“He’s been a great example for me,” said Rypien, who lives with McNichols.

Baylor is 96th nationally against the run, allowing 210.5 yards per game. Coach Jim Grobe compared McNichols to Oklahoma’s Joe Mixon and Samaje Perine, who ran for 124 and 100 yards, respectively, against the Bears on Nov. 12.

“We’ve faced some great backs, and he’s right there with the best, on the level of those two from Oklahoma. You could flip a coin and be happy with whoever is on the field,” Grobe said. “He’ll be a great challenge for us. He’s got great balance, he’s strong and he has the foot speed to go to the house.”

Few would be surprised if McNichols throws his name into the NFL Draft, knowing the shelf life of a running back is short and seeing what Ajayi has accomplished in two seasons.

“If Jeremy is thinking about that, then this is the perfect stage to go out there and play your best game,” Harsin said.

Dave Southorn: 208-377-6420, @IDS_southorn

Cactus Bowl: Boise State vs. Baylor

▪ Time: 8:15 p.m. Tuesday

▪ Where: Chase Field, (40,400, grass, home of baseball’s Arizona Diamondbacks), Phoenix

▪ TV: ESPN (Rece Davis, Joey Galloway, David Pollack, Molly McGrath)

▪ Radio: KTIK 93.1 FM, KBOI 670 AM (Bob Behler, Pete Cavender)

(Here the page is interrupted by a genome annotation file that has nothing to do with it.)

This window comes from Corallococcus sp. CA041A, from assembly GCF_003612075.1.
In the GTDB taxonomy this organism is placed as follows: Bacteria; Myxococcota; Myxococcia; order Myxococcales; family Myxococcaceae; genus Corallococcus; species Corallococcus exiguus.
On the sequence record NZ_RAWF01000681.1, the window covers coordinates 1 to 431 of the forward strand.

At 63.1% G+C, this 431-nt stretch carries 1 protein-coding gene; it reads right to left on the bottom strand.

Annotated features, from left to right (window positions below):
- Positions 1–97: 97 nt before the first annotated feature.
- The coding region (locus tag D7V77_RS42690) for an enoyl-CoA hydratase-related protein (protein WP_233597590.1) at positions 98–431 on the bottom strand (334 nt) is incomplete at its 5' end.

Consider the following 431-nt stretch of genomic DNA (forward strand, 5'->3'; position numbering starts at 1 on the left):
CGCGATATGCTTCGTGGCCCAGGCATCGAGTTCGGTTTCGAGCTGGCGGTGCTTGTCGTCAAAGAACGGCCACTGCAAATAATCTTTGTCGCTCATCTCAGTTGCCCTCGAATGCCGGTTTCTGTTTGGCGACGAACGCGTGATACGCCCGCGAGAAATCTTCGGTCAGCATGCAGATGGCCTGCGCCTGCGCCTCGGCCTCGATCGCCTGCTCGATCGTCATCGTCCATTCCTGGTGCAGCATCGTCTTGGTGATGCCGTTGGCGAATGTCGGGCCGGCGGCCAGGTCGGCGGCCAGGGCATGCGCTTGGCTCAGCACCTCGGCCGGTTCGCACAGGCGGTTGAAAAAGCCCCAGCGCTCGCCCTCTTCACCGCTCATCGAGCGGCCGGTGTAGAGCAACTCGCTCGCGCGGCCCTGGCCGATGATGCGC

▪ Vegas line: Boise State by 7 (over/under is 67)

▪ Coaches: Boise State, Bryan Harsin (31-8, third year; 38-13, fourth year overall); Baylor, Jim Grobe (6-6, first year; 116-121-1, 20th year overall)

▪ 2016 records: Boise State 10-2, Baylor 6-6

▪ Key stats: Boise State’s two losses this season were by a combined nine points; Baylor has lost six straight games by a combined 262-157 points.

▪ Bowl records: Boise State 11-5 (won six of past seven), Baylor 11-11 (lost four of past seven)

▪ Series: First meeting

▪ Weather: Chase Field has a retractable roof, which is expected to be open for pre-game activities and closed for the game. Tuesday’s forecast calls for sun, highs reaching 70 and lows in the mid-40s.

A deep class at running back

In the last four NFL Drafts, three running backs total have been selected in the first round. There could be at least that many taken in the first round of next April’s draft. Here’s a look at the bumper crop, and where Boise State junior Jeremy McNichols could fit in if he declares early.

  • Leonard Fournette, LSU (No. 2 overall on ESPN’s Mel Kiper’s Big Board): Powerful back (6-1, 235) is NFL-ready but has dealt with injuries in college career.
  • Dalvin Cook, Florida State (Kiper’s No. 8): Has not declared yet for the draft, but is seen as one of the most versatile prospects with 1,620 rushing, 426 receiving yards.
  • D’Onta Freeman, Texas (Kiper’s No. 12): A one-man show for the Longhorns, he ran for 2,028 yards in 11 games. He’s sturdy (6-1, 249) and has a nice burst.
  • Christian McCaffrey, Stanford (No. 28 overall on ESPN’s Todd McShay’s top 32): Opted to sit out Sun Bowl; he can do it all, rushing, receiving or returning.

Beyond those four consensus backs, it is a little muddier to see where McNichols might stack up. He’s ranked by Bleacher Report’s Matt Miller as the No. 11 running back, CBS Sports as the No. 5 running back (which still lists Oregon’s Royce Freeman at No. 4, though he said he will return next season), and is not in Kiper’s top 10 at the position.